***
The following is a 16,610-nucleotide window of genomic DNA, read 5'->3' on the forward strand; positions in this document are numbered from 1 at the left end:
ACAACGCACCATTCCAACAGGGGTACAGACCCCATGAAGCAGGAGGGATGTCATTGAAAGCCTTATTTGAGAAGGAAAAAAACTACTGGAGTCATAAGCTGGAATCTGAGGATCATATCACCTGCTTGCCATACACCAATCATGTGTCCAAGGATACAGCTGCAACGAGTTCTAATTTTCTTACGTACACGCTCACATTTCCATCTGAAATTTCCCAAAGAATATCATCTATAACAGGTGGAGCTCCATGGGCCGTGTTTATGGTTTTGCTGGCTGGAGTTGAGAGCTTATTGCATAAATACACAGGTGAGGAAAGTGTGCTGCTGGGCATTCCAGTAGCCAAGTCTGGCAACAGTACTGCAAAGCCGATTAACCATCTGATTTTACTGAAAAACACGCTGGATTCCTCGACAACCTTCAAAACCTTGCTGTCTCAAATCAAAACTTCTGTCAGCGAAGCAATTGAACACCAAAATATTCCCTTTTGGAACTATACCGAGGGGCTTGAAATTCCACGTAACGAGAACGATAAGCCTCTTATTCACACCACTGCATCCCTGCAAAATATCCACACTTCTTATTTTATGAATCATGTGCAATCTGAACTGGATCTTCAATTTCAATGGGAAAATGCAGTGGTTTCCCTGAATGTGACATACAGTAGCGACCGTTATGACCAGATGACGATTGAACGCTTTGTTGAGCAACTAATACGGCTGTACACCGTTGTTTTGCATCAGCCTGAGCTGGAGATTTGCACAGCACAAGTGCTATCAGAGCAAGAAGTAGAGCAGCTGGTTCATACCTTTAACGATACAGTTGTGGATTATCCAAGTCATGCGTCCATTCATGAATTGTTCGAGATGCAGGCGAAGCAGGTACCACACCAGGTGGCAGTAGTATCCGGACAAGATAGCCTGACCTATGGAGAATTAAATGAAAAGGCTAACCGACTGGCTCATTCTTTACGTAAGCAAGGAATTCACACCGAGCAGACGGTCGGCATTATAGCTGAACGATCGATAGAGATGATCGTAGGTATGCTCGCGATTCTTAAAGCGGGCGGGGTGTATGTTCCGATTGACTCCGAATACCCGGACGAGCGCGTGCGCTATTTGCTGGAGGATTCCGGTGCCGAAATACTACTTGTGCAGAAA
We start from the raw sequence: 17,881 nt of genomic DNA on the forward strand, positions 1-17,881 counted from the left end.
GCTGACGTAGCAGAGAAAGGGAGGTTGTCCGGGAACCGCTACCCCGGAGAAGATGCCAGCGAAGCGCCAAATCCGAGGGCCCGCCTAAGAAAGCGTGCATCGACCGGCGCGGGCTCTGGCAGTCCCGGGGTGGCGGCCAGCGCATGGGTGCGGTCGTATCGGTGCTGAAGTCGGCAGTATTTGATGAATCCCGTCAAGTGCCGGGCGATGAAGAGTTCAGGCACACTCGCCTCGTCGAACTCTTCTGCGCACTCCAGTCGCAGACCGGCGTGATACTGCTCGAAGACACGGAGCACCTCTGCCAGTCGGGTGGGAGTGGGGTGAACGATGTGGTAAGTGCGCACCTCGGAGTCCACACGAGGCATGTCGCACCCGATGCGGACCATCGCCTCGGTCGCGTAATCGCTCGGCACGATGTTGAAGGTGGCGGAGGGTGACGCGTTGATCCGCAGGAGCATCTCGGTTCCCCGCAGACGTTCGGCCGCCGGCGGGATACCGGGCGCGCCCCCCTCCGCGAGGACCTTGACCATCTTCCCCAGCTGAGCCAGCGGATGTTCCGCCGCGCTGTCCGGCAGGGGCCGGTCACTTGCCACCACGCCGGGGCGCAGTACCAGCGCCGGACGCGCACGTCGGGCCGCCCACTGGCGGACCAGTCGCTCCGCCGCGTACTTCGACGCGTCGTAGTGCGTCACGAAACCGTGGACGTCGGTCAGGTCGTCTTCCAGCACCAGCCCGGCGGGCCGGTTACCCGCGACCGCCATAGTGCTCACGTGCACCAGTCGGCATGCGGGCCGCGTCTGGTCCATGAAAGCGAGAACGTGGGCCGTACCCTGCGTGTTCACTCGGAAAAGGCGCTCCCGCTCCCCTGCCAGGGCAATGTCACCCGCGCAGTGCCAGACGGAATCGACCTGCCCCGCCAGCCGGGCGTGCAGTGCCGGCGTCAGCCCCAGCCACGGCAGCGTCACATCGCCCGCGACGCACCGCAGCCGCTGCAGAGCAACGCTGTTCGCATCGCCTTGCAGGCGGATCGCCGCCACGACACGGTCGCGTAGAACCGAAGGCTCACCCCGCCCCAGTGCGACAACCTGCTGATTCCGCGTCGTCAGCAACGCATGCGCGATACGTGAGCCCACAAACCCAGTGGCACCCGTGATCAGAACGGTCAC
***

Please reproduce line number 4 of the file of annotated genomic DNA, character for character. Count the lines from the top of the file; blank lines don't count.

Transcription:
GCTGACGTAGCAGAGAAAGGGAGGTTGTCCGGGAACCGCTACCCCGGAGAAGATGCCAGCGAAGCGCCAAATCCGAGGGCCCGCCTAAGAAAGCGTGCATCGACCGGCGCGGGCTCTGGCAGTCCCGGGGTGGCGGCCAGCGCATGGGTGCGGTCGTATCGGTGCTGAAGTCGGCAGTATTTGATGAATCCCGTCAAGTGCCGGGCGATGAAGAGTTCAGGCACACTCGCCTCGTCGAACTCTTCTGCGCACTCCAGTCGCAGACCGGCGTGATACTGCTCGAAGACACGGAGCACCTCTGCCAGTCGGGTGGGAGTGGGGTGAACGATGTGGTAAGTGCGCACCTCGGAGTCCACACGAGGCATGTCGCACCCGATGCGGACCATCGCCTCGGTCGCGTAATCGCTCGGCACGATGTTGAAGGTGGCGGAGGGTGACGCGTTGATCCGCAGGAGCATCTCGGTTCCCCGCAGACGTTCGGCCGCCGGCGGGATACCGGGCGCGCCCCCCTCCGCGAGGACCTTGACCATCTTCCCCAGCTGAGCCAGCGGATGTTCCGCCGCGCTGTCCGGCAGGGGCCGGTCACTTGCCACCACGCCGGGGCGCAGTACCAGCGCCGGACGCGCACGTCGGGCCGCCCACTGGCGGACCAGTCGCTCCGCCGCGTACTTCGACGCGTCGTAGTGCGTCACGAAACCGTGGACGTCGGTCAGGTCGTCTTCCAGCACCAGCCCGGCGGGCCGGTTACCCGCGACCGCCATAGTGCTCACGTGCACCAGTCGGCATGCGGGCCGCGTCTGGTCCATGAAAGCGAGAACGTGGGCCGTACCCTGCGTGTTCACTCGGAAAAGGCGCTCCCGCTCCCCTGCCAGGGCAATGTCACCCGCGCAGTGCCAGACGGAATCGACCTGCCCCGCCAGCCGGGCGTGCAGTGCCGGCGTCAGCCCCAGCCACGGCAGCGTCACATCGCCCGCGACGCACCGCAGCCGCTGCAGAGCAACGCTGTTCGCATCGCCTTGCAGGCGGATCGCCGCCACGACACGGTCGCGTAGAACCGAAGGCTCACCCCGCCCCAGTGCGACAACCTGCTGATTCCGCGTCGTCAGCAACGCATGCGCGATACGTGAGCCCACAAACCCAGTGGCACCCGTGATCAGAACGGTCAC